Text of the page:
DAILY FILM DOSE: A Daily Film Appreciation and Review Blog: A Matter of Life and Death

Wednesday, 17 June 2009

A Matter of Life and Death

A Matter of Life and Death (1946) dir. Michael Powell and Emeric Pressburger
Starring: David Niven, Kim Hunter, Roger Livesay, Raymond Massey


Guest Review By Greg Klymkiw

With an opening as staggering as the one on display in this extraordinary Powell/Pressburger production, one is almost distracted by the thought that no picture could ever truly recover from such a dazzling romantic entry point.

How do you go up from up?

Peter Carter (David Niven), a doomed wartime pilot in a flaming airplane spirals to his death and participates in a final conversation with June (Kim Hunter), a honey-voiced dispatcher. As their conversation over the radio waves proceeds, these two souls remain stoic in the face of certain doom, even as they realize what a match made in Heaven they might have been had things been different. He is touched by her spark of life and compassion, and she for his gentle bravery. But as the conversation over the radio waves proceeds and death for Peter is more inevitable than ever before, the time comes for this couple to say their final goodbyes.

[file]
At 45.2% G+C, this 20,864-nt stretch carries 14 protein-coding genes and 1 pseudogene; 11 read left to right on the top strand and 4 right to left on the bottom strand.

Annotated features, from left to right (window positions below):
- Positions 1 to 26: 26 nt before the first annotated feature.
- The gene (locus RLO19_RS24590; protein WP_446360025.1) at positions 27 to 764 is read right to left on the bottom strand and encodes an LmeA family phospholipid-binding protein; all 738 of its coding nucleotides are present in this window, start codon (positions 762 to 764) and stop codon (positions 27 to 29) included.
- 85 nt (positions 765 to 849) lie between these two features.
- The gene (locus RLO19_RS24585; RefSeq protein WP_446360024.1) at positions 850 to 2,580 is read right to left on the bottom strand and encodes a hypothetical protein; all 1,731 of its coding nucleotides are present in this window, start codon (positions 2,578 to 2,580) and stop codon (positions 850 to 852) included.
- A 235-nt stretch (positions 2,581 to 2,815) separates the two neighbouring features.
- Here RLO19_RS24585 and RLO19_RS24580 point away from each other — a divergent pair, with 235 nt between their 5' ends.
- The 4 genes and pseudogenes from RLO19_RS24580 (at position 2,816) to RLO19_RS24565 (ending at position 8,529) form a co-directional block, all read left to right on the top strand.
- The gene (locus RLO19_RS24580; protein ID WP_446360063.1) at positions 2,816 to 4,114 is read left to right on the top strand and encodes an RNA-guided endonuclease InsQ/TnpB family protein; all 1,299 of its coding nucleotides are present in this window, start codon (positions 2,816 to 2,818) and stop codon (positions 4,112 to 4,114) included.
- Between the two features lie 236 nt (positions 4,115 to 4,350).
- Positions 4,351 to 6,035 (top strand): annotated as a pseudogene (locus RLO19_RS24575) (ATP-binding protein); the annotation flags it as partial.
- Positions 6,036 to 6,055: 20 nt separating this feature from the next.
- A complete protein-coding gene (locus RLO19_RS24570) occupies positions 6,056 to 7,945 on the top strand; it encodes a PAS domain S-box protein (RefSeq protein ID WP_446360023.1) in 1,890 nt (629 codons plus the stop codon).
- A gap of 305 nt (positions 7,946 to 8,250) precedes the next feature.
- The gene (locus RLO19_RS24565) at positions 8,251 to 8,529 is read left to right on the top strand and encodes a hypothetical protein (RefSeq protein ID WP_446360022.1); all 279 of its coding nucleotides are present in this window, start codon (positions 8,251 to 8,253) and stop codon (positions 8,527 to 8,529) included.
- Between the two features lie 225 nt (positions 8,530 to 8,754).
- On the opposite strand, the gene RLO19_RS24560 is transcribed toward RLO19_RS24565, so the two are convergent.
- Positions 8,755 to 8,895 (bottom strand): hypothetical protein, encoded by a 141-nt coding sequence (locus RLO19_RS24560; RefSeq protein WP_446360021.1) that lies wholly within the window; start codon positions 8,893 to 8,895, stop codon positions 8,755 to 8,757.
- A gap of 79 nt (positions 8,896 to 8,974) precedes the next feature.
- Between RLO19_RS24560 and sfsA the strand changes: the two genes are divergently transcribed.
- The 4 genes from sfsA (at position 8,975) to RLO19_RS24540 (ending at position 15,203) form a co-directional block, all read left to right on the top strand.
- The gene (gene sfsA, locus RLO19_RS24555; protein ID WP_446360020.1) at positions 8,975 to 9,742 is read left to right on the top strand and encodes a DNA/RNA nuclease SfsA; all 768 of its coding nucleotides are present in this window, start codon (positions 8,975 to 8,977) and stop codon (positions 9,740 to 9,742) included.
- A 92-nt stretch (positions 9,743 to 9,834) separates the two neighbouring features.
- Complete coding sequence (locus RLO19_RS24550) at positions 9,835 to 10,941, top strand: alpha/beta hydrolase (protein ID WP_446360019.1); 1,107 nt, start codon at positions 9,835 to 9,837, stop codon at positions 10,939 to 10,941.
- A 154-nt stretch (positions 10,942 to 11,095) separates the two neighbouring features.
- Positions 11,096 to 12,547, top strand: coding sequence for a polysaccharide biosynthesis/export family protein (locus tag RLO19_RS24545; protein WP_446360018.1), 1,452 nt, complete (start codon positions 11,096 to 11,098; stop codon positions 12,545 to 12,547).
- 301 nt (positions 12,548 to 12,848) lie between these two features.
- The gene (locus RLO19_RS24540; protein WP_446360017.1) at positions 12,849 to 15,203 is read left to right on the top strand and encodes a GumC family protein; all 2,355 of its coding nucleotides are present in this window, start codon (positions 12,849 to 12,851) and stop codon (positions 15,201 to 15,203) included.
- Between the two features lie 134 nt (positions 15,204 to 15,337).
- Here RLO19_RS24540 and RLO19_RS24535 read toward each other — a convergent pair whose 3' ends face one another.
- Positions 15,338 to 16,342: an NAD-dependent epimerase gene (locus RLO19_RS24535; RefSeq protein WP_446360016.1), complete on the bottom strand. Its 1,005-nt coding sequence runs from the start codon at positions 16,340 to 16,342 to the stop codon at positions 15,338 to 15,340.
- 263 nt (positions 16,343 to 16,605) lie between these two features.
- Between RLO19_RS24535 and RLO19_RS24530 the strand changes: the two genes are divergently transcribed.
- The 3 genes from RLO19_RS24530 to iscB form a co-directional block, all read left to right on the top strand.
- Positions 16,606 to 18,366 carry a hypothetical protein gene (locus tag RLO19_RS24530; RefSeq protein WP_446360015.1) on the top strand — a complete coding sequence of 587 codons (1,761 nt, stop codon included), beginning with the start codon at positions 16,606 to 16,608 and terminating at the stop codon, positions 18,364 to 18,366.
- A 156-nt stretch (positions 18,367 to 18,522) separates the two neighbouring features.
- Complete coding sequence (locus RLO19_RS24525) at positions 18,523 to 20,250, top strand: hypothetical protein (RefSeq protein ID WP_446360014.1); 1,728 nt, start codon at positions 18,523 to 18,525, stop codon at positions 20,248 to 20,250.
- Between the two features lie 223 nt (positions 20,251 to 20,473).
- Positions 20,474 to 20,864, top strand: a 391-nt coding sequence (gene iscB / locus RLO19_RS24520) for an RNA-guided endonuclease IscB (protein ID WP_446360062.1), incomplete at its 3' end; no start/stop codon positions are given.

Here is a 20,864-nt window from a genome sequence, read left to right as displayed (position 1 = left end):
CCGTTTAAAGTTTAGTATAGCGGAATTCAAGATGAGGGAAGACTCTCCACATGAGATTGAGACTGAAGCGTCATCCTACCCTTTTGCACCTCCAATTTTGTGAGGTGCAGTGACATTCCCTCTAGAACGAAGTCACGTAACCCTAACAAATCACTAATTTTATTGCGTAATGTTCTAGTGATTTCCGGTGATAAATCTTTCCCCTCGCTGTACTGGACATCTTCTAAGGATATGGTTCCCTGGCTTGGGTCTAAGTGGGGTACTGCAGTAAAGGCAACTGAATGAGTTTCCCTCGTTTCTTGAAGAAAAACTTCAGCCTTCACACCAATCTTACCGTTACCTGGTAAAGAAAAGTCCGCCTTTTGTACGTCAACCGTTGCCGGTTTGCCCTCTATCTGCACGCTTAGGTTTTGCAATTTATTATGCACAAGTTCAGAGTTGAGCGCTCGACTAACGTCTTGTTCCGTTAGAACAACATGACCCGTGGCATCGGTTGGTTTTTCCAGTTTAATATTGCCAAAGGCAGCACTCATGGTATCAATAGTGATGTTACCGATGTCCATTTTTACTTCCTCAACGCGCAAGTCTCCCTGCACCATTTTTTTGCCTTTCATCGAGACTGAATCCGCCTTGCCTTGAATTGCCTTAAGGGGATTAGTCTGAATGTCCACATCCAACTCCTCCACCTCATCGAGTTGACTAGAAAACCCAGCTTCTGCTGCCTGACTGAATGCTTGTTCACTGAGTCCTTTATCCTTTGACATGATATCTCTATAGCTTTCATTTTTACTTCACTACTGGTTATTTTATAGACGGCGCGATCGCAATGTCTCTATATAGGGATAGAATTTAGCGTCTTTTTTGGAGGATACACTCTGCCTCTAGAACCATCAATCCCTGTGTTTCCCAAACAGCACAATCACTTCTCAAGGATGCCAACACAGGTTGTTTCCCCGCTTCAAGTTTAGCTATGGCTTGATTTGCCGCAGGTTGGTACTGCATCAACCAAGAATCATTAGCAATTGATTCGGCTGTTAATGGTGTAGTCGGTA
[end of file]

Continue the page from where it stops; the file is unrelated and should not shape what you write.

How in God’s name can a picture get better than this?

It does, and then some, for “A Matter of Life and Death”, a picture rendered by the immortal Michael Powell and Emeric Pressburger – a team of filmmakers who, under the corporate moniker of The Archers, hit bull’s-eye after bull’s-eye. Almost every one of their movies (“Black Narcissus” “The Life and Death of Colonel Blimp”, “The Red Shoes”, etc.) pushes the boundaries of traditional cinematic storytelling with the kind of ingenuity that has seldom been matched (but is certainly emulated and outright copied).

From a storytelling standpoint, “A Matter of Life and Death” constantly keeps our eyeballs glued to the screen. One moment, we are plunged into a situation wherein we have absolutely no idea where the story can go and the next, we are convinced it’s going one way and our expectations are pleasantly dashed. This happens so often, that when we are actually treated to a moment in the story that we’re convinced is going to go in a particular direction and it actually DOES go there, we’re delighted that it goes into a comfortable, familiar place – not only because it is emotionally the right thing for the movie to do at that point, but because it gives us WHAT we crave at just the right moment.

This is great writing – no doubt about it. The abovementioned opening features our two romantic leads who, as characters, have not even met face to face, but WE see them and WE want them to meet face to face. And hell, they want to meet face to face too, but this is the first few minutes of the movie and our leading man is in a burning plane and he decides to make a suicide jump rather than go down in a crisp. The leading lady, while clearly distraught, has suffered enough and/or witnessed enough suffering during this world war to know that death will almost always be the clear inevitability.